But as John implied in the previous post's comments if the crampon and boot combo you chose doesn't make your climbing easier you should look for a better combo and stop worrying about the weight.

As much as I like them I no longer climb in Dartwins because I found them too unstable on easy terrain. The weight drop of the "sport" style crampon is not worth the extra effort required for me to use them no matter how light they are.

So I work at getting my boot/crampon combo as light as possible. But I also work at getting all my gear as light as possible. I will not sacrifice weight for performance. Durability? Sure, depending on the economics involved sort out. 5 extra .oz on your feet is worth a full 2 lbs on your back. Think about what 2 lbs is worth in your pack?

I could loose extra body weight by the pound and worry less about the weight of my gear. But there are climbers out there who have no extra body weigh to loose. Those are the climbers who can best take advantage of lwt gear.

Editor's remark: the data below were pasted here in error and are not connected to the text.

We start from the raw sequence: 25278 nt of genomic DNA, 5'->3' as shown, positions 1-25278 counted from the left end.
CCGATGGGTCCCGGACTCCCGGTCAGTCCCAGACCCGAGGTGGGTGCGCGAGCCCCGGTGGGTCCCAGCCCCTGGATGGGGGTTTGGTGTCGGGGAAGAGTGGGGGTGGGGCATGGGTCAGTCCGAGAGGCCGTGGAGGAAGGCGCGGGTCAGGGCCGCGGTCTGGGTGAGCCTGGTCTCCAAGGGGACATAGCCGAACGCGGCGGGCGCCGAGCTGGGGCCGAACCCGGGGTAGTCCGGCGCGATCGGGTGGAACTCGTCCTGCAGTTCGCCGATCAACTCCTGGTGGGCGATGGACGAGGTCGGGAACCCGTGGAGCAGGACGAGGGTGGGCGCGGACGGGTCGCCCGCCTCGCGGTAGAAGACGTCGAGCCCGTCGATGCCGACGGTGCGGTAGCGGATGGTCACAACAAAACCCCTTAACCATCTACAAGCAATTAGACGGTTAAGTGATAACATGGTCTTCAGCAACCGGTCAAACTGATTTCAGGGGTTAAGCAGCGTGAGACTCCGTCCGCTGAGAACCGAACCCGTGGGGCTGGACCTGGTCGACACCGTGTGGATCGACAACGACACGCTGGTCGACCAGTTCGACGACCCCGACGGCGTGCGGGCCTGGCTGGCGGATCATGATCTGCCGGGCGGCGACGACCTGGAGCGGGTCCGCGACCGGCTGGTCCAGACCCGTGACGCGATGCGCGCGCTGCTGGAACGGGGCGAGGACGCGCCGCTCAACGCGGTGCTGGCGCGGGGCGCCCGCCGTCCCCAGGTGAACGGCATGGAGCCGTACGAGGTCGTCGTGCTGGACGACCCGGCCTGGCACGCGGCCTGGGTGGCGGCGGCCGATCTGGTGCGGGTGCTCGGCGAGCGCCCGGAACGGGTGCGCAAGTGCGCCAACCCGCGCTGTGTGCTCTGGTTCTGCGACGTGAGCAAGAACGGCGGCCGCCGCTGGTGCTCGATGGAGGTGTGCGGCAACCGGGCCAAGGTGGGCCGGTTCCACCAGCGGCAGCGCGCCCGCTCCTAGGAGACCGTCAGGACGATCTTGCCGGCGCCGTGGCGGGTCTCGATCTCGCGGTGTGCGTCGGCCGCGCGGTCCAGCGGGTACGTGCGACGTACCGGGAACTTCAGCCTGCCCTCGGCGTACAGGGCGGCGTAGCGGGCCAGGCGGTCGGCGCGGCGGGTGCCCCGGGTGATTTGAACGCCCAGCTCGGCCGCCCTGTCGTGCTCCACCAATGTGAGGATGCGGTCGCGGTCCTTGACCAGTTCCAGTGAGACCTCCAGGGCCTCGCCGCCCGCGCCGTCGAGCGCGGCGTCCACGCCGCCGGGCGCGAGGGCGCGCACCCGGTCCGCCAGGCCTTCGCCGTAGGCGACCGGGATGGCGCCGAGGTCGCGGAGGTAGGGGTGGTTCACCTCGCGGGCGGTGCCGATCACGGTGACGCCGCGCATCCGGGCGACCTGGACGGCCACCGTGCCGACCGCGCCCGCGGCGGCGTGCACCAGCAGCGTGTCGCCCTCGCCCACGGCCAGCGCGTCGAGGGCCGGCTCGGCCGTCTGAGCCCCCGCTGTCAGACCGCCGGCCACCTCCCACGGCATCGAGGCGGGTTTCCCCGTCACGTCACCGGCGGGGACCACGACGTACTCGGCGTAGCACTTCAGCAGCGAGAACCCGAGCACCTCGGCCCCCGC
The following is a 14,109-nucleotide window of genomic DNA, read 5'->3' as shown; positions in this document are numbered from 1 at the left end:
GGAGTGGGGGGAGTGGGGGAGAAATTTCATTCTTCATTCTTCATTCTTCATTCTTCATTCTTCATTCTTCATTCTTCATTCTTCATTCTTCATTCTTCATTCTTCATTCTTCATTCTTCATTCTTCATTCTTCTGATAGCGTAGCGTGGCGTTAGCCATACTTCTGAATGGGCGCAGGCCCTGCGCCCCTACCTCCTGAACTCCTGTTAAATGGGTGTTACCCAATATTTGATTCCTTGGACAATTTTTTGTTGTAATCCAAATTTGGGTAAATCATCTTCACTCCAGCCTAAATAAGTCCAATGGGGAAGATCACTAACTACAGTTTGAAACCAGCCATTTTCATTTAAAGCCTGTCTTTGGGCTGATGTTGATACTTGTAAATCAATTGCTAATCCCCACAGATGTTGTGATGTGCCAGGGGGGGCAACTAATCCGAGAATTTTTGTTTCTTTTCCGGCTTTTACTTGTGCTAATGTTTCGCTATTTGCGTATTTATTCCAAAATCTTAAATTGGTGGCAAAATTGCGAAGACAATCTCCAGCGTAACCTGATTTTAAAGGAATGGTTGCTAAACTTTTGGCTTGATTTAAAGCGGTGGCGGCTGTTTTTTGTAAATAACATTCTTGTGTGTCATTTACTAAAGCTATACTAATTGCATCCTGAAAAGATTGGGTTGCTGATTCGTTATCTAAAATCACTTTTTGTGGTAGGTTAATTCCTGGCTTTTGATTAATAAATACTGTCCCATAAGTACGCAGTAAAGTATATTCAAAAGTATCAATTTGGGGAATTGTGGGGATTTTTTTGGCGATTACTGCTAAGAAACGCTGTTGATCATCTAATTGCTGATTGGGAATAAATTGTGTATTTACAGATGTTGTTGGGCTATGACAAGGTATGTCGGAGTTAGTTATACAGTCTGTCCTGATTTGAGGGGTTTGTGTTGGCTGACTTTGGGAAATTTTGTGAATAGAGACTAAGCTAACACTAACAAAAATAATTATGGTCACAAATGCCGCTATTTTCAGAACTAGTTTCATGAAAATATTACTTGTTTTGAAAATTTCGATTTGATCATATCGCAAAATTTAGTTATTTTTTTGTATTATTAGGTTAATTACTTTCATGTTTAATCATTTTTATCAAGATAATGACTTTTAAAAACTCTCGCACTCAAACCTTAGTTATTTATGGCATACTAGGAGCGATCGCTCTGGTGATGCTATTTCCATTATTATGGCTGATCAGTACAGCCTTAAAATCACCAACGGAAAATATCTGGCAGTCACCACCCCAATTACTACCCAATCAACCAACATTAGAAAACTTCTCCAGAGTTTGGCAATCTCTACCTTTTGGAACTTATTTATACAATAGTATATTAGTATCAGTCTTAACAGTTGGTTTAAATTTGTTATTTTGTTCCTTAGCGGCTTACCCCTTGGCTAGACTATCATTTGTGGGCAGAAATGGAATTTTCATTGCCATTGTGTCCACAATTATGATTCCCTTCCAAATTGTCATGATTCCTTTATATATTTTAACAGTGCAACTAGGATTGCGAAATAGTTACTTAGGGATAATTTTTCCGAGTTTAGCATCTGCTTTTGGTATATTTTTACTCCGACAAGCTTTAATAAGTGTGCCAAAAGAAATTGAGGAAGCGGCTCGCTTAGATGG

Or as a couple of my buddies like tell me when I start fixating on gear weights, "Just train harder and it won't matter." But in reality everything matters.

Same reason we train, watch our diet and buy the best gear possible. It is all in the details and it all matters.

Friday, May 21, 2010

3 lbs?

3 lb 4 oz per foot, Scarpa boot and Black Diamond crampon combo, in a size 45.

Not a dbl boot but more than a single boot.
Not a full steel crampon but at least the front half is.
Not 3 lbs but we are getting closer.

3lb 9 oz is the steel crampon, true double boot, gold standard in a size 45. Sadly that is a 1980's Kolfach Ultra, Evolite liner, strap-on steel, hinged Chouinards.

Spantik, Baruntse liner, Stripped Sabertooth with a aluminum Neve heel, Petzl front bail, size 45. 3lb 10oz. Make it an all steel Sabertooth with your custom Spantik and you have a 4# combo per foot. A 6# combo with a stock set of Cyborgs.
6lb 4oz with factory Spantiks and Cyborgs.

Only a 1/2 lb per foot to go.
Why does this have to so hard?
Is anyone paying attention?

Friday, May 7, 2010

Nomic Hammers?

Blatant commercial spiel be warned.